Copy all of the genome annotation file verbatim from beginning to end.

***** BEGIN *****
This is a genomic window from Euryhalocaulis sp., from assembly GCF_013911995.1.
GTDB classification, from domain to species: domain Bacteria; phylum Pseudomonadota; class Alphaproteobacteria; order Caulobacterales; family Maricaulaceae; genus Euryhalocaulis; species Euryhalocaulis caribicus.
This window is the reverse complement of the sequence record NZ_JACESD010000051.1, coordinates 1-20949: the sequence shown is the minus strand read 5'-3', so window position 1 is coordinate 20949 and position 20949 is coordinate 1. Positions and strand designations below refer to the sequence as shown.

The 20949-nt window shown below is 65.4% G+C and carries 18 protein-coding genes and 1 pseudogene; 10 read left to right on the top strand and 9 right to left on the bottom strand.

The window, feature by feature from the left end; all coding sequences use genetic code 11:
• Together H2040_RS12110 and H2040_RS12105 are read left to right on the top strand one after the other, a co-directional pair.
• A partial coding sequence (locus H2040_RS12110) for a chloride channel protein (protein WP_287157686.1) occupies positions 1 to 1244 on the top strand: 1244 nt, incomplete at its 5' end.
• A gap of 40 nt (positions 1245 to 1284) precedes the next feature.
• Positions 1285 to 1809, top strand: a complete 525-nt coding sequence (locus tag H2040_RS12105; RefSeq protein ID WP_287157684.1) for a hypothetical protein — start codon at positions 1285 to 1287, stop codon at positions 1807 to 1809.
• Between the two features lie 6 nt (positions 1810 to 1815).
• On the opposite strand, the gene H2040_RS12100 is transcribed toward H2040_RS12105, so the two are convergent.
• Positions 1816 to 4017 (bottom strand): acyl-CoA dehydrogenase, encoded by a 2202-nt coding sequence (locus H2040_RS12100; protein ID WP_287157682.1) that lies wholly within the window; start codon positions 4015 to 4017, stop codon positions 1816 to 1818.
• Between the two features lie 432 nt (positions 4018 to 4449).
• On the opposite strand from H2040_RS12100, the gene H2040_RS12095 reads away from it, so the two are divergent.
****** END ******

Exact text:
This is a genomic window from Euryhalocaulis sp., from assembly GCF_013911995.1.
GTDB classification, from domain to species: domain Bacteria; phylum Pseudomonadota; class Alphaproteobacteria; order Caulobacterales; family Maricaulaceae; genus Euryhalocaulis; species Euryhalocaulis caribicus.
This window is the reverse complement of the sequence record NZ_JACESD010000051.1, coordinates 1-20949: the sequence shown is the minus strand read 5'-3', so window position 1 is coordinate 20949 and position 20949 is coordinate 1. Positions and strand designations below refer to the sequence as shown.

The 20949-nt window shown below is 65.4% G+C and carries 18 protein-coding genes and 1 pseudogene; 10 read left to right on the top strand and 9 right to left on the bottom strand.

The window, feature by feature from the left end; all coding sequences use genetic code 11:
• Together H2040_RS12110 and H2040_RS12105 are read left to right on the top strand one after the other, a co-directional pair.
• A partial coding sequence (locus H2040_RS12110) for a chloride channel protein (protein WP_287157686.1) occupies positions 1 to 1244 on the top strand: 1244 nt, incomplete at its 5' end.
• A gap of 40 nt (positions 1245 to 1284) precedes the next feature.
• Positions 1285 to 1809, top strand: a complete 525-nt coding sequence (locus tag H2040_RS12105; RefSeq protein ID WP_287157684.1) for a hypothetical protein — start codon at positions 1285 to 1287, stop codon at positions 1807 to 1809.
• Between the two features lie 6 nt (positions 1810 to 1815).
• On the opposite strand, the gene H2040_RS12100 is transcribed toward H2040_RS12105, so the two are convergent.
• Positions 1816 to 4017 (bottom strand): acyl-CoA dehydrogenase, encoded by a 2202-nt coding sequence (locus H2040_RS12100; protein ID WP_287157682.1) that lies wholly within the window; start codon positions 4015 to 4017, stop codon positions 1816 to 1818.
• Between the two features lie 432 nt (positions 4018 to 4449).
• On the opposite strand from H2040_RS12100, the gene H2040_RS12095 reads away from it, so the two are divergent.